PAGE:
What inspired you to pursue a career in STEM?
It was inevitable really, given the sheer number of engineers in my family–my father, both grandfathers, brother, and a cousin all ended up in STEM fields. My brother had been through the machining program at our local vo-tech school, and it looked like so much much fun. My art degree wasn’t doing much for me career wise, so I took the plunge and went back to school for something more employable that I would still enjoy doing.
What is the coolest project you have worked on and why?
My coolest project was probably in school–we designed and machined turtles using some model stock donated by a local business. Drawing the 3D model and watching it come to life was super exciting, especially with all those curves.
At work I primarily make parts for the various pneumatic devices we make, and I must say, the sheer variety of products we make is astounding. I have made parts that go on fire trucks, railroad cars, medical devices, and more.
Role models and heroes:
My brother and my parents were really influential. While the guys are both engineers, my mom also worked as a lab tech before she had us kids, so I’ve always had role models right in front of me.
Why do you loving working in STEM?
I love how at the end of the day I have a physical result of my work, and that the parts I run could be instrumental in saving a life one day. Also, I really enjoy the bragging rights of having the knowledge to run extremely complicated machinery and make precision parts. I mean, most people don’t even know what a lathe or mill is, much less know how to run one. While my job doesn’t currently require programming, I have the knowledge to do so, and knowing that I have the ability, given time and equipment, to make ANYTHING is really awesome.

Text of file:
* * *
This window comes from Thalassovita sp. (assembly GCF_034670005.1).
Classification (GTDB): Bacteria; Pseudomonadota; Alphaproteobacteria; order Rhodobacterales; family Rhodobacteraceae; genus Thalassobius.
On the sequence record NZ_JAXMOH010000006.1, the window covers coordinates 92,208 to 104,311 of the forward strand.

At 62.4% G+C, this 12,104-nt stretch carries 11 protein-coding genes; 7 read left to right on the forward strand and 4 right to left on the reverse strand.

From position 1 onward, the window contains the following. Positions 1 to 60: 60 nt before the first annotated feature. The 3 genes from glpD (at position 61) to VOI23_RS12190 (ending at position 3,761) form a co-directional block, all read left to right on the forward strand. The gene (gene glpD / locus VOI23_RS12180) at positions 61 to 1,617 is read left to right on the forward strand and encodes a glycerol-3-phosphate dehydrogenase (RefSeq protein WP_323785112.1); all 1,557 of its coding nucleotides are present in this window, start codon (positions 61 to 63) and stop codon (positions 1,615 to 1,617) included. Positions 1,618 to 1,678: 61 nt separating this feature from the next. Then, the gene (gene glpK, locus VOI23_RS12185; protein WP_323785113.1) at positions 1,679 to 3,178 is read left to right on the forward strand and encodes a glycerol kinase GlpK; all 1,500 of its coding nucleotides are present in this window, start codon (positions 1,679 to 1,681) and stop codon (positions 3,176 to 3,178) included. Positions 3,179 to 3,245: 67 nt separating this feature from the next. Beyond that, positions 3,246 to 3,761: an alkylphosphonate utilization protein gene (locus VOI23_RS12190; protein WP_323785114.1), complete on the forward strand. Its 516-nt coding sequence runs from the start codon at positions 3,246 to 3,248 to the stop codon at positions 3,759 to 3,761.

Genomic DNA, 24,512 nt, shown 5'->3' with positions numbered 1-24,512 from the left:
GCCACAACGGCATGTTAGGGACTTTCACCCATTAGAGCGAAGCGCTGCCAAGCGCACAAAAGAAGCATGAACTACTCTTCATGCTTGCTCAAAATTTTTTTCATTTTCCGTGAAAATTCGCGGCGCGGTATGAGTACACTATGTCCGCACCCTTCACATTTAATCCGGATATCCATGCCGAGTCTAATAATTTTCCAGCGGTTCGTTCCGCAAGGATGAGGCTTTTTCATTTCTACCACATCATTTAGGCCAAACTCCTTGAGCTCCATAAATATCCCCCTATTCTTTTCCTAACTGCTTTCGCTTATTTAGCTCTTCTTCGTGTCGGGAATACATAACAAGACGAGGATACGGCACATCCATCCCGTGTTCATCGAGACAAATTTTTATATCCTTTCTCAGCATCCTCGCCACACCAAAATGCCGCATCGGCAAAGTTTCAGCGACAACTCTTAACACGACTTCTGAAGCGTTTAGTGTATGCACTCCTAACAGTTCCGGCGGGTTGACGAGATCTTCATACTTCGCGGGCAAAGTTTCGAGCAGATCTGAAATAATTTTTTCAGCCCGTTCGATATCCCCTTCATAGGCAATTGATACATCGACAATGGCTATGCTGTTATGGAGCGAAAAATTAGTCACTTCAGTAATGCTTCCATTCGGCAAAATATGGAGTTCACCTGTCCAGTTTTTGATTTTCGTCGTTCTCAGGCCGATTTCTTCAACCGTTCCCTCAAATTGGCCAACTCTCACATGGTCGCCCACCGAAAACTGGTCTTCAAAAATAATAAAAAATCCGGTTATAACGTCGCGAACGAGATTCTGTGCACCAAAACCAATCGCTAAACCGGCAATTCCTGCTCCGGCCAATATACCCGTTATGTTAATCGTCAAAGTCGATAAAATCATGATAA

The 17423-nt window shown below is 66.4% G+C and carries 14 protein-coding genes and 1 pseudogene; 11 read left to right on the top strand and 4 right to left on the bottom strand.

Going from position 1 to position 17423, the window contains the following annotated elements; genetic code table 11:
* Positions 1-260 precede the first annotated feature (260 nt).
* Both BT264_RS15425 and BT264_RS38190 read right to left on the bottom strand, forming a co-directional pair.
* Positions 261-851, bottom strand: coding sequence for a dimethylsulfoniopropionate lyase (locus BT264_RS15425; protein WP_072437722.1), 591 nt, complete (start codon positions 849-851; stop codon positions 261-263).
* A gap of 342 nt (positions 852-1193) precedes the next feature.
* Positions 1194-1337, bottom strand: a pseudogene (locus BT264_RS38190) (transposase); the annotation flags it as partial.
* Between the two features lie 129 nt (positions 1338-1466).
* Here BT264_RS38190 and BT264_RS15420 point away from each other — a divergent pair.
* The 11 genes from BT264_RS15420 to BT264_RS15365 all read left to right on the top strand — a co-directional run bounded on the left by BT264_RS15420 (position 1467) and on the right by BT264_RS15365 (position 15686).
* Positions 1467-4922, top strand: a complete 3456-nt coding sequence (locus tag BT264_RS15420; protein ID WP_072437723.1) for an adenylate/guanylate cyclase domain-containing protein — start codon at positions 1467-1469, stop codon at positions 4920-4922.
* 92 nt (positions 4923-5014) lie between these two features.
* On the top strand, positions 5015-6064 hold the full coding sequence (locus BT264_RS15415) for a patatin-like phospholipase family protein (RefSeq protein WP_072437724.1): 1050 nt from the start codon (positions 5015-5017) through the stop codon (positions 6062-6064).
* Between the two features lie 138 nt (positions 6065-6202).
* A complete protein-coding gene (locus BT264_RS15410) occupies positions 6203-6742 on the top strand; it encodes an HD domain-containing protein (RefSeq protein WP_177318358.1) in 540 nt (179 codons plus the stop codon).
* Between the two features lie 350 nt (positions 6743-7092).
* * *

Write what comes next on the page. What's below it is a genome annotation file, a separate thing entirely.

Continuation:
Advice for future STEMinists?
Haters gonna hate. Seriously, do what you want, be who you are, and don’t let anyone tell you can’t do something because you’re a girl. If you want to be a scientist, be a scientist. If you want to be a machinist, be a machinist. You don’t have to give up who you are to pursue a STEM career.
Favorite website or app:
It’s so hard to pick a favorite, but I do love Boggle the Owl (http://boggletheowl.tumblr.com/) and really have too much in common with the Bloggess (http://thebloggess.com/).